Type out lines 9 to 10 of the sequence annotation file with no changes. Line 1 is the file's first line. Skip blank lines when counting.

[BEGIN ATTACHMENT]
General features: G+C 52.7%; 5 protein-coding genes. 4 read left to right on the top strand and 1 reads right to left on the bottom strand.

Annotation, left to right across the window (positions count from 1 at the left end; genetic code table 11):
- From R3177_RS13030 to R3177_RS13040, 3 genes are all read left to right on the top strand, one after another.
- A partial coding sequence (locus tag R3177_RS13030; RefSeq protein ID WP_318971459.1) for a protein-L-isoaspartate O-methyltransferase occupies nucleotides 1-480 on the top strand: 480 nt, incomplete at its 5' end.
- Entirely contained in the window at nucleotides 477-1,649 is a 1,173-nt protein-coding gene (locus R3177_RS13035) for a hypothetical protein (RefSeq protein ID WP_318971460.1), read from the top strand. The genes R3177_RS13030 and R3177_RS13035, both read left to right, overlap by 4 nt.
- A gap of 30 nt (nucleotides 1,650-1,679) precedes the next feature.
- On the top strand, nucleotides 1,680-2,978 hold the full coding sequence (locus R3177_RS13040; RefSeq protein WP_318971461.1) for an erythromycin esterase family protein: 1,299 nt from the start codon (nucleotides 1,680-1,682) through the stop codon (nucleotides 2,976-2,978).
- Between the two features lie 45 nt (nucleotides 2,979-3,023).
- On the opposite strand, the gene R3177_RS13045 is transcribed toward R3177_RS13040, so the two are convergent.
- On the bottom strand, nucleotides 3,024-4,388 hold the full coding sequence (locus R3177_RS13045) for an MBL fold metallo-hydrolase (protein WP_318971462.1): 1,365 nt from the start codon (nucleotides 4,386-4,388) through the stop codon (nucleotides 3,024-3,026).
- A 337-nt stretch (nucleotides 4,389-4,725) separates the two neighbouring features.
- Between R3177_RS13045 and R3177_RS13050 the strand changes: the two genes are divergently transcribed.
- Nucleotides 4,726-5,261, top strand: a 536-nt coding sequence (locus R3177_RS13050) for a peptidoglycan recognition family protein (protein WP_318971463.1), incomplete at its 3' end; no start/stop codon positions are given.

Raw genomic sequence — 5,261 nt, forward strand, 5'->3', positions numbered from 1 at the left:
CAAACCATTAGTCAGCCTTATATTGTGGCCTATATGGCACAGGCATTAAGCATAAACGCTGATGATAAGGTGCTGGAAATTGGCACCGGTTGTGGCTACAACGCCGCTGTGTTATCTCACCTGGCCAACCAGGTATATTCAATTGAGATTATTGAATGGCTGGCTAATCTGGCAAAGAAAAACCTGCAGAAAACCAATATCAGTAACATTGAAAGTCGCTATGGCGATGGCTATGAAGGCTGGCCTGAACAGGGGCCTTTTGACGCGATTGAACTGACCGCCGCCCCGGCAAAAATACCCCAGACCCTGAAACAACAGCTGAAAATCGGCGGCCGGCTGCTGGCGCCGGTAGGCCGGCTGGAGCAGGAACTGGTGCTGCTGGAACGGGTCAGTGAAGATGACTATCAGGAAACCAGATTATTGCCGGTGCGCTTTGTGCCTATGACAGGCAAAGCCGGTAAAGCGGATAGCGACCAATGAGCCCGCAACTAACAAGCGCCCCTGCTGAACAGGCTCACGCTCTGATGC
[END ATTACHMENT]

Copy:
- On the opposite strand, the gene R3177_RS13045 is transcribed toward R3177_RS13040, so the two are convergent.
- On the bottom strand, nucleotides 3,024-4,388 hold the full coding sequence (locus R3177_RS13045) for an MBL fold metallo-hydrolase (protein WP_318971462.1): 1,365 nt from the start codon (nucleotides 4,386-4,388) through the stop codon (nucleotides 3,024-3,026).